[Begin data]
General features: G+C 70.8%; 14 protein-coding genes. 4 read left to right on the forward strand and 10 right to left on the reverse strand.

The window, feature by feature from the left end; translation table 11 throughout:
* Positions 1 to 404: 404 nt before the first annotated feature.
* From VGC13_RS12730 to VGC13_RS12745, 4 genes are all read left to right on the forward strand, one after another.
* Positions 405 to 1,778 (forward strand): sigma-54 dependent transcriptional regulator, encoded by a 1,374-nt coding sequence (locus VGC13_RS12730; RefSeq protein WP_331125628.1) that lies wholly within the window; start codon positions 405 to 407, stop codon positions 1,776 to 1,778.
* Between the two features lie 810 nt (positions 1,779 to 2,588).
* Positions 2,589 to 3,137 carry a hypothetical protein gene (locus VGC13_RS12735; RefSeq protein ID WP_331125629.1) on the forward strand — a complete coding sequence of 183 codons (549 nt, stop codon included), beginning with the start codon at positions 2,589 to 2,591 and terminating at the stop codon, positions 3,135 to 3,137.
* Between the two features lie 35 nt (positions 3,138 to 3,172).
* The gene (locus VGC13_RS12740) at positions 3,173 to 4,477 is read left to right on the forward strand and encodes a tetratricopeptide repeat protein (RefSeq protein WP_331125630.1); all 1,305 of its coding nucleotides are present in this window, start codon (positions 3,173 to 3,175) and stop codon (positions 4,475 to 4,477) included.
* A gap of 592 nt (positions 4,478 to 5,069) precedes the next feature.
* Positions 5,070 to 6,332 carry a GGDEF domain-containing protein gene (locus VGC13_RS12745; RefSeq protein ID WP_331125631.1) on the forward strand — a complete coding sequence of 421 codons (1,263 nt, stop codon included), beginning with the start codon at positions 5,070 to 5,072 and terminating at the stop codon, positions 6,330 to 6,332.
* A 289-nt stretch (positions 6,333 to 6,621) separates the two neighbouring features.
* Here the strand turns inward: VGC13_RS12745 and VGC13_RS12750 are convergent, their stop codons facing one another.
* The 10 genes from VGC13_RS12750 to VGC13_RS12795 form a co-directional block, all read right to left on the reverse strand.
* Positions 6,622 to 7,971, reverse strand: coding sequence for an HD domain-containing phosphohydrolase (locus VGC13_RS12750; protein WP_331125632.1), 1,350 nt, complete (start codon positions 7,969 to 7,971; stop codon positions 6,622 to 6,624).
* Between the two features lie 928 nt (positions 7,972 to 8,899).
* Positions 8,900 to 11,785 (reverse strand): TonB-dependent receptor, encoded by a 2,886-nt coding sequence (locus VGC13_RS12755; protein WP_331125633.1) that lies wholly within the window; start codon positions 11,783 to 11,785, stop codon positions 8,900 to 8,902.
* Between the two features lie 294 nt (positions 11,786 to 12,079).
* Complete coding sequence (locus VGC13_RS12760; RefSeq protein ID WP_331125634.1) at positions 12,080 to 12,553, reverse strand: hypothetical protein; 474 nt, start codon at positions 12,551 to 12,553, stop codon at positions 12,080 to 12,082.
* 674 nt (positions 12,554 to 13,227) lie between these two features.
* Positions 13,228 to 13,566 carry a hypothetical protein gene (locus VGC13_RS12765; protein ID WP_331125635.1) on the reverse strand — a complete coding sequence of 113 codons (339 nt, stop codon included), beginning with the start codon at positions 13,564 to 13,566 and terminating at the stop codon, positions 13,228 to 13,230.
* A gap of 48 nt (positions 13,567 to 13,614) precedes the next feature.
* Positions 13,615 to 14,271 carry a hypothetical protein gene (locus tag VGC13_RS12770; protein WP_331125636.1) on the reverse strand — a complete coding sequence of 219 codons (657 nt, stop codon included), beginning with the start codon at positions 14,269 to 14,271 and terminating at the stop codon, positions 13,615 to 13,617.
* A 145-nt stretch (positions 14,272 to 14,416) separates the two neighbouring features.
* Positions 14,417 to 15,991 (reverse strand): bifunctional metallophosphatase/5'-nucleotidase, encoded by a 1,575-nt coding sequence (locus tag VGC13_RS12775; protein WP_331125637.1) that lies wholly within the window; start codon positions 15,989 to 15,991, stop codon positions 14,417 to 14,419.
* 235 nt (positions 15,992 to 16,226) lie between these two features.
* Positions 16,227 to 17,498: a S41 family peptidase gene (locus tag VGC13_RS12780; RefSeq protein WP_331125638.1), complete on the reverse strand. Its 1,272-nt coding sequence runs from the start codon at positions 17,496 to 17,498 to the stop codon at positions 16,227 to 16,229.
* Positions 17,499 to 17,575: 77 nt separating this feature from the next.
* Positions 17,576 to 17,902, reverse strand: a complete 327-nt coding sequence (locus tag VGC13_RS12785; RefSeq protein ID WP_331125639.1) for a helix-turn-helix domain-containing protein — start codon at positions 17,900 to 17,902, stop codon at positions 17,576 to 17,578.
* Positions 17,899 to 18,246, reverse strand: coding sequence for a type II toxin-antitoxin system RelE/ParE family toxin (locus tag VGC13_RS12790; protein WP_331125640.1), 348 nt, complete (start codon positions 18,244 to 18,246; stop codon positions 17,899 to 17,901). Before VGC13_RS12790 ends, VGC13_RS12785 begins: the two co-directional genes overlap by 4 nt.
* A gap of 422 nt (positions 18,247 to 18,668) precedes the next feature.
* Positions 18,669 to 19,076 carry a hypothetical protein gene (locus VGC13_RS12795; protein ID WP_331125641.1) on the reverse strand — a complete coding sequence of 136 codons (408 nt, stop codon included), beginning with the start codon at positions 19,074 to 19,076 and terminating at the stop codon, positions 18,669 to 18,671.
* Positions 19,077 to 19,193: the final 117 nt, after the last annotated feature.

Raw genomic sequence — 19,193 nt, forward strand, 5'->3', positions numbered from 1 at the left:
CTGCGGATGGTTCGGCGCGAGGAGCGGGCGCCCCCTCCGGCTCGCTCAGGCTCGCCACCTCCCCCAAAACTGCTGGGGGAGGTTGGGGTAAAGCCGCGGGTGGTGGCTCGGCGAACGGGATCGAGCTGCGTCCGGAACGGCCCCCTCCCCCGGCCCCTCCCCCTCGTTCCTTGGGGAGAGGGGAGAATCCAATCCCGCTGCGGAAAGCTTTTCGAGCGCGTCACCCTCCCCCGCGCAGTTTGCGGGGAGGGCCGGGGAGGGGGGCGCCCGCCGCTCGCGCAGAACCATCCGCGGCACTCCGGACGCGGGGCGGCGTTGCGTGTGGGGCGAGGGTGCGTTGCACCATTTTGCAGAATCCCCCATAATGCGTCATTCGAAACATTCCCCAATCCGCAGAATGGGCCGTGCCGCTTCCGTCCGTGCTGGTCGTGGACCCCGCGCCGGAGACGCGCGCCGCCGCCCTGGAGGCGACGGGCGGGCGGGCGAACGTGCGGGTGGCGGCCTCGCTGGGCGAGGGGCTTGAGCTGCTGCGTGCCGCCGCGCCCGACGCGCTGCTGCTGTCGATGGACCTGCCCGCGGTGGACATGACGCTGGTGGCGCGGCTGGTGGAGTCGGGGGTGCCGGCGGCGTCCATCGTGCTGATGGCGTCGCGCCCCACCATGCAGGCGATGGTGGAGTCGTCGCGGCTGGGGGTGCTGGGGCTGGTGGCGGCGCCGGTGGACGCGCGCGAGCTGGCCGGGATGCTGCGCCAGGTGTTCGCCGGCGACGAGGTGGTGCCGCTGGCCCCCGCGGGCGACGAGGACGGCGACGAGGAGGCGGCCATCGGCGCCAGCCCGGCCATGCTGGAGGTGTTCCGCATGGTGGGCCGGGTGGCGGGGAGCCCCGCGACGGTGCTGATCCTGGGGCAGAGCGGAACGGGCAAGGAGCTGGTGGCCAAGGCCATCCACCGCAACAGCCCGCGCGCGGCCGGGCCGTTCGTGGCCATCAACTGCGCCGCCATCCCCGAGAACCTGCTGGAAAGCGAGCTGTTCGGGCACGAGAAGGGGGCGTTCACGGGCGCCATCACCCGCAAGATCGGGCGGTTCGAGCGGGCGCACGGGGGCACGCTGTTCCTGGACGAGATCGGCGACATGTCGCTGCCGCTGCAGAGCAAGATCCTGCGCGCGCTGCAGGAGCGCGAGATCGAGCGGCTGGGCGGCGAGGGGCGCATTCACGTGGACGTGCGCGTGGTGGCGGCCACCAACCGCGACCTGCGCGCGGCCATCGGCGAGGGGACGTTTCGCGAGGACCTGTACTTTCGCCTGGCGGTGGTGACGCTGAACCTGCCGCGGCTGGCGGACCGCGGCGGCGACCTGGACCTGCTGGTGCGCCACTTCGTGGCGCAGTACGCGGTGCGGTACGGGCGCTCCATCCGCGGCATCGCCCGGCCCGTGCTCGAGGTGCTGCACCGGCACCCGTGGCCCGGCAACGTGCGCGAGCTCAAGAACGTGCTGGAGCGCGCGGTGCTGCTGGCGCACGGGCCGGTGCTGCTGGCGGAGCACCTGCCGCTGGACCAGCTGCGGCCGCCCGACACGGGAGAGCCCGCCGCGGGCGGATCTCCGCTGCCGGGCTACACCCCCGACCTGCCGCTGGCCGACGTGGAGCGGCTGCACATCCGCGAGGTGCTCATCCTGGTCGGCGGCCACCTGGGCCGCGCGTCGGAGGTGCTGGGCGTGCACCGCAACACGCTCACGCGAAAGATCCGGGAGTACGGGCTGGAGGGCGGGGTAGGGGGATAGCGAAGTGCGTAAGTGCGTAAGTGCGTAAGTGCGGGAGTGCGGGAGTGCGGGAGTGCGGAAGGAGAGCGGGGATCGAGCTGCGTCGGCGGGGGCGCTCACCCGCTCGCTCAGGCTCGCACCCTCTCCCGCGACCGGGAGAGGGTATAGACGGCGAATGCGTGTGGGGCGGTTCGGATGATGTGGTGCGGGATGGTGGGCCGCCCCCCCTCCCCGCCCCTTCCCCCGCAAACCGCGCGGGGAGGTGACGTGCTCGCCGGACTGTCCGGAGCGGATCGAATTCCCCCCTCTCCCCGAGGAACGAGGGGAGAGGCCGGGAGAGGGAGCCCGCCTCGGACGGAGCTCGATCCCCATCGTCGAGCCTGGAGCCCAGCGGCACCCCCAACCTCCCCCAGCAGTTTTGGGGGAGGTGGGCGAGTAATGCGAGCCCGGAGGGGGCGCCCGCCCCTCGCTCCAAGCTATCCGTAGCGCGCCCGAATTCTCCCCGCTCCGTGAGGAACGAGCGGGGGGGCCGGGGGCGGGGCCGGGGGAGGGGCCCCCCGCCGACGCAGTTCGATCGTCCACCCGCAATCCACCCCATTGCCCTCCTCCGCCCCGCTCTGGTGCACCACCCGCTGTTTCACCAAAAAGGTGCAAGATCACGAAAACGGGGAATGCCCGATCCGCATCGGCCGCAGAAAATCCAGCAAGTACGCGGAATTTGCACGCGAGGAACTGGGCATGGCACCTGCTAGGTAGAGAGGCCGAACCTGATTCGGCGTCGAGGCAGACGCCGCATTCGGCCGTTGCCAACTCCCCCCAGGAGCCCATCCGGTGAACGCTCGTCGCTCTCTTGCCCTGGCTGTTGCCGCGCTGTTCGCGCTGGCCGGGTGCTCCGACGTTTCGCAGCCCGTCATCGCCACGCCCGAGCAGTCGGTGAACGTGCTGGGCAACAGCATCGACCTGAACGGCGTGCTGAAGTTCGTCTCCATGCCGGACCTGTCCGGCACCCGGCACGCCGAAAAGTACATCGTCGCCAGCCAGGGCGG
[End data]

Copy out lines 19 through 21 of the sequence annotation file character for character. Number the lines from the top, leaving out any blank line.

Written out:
* Complete coding sequence (locus VGC13_RS12760; RefSeq protein ID WP_331125634.1) at positions 12,080 to 12,553, reverse strand: hypothetical protein; 474 nt, start codon at positions 12,551 to 12,553, stop codon at positions 12,080 to 12,082.
* 674 nt (positions 12,554 to 13,227) lie between these two features.
* Positions 13,228 to 13,566 carry a hypothetical protein gene (locus VGC13_RS12765; protein ID WP_331125635.1) on the reverse strand — a complete coding sequence of 113 codons (339 nt, stop codon included), beginning with the start codon at positions 13,564 to 13,566 and terminating at the stop codon, positions 13,228 to 13,230.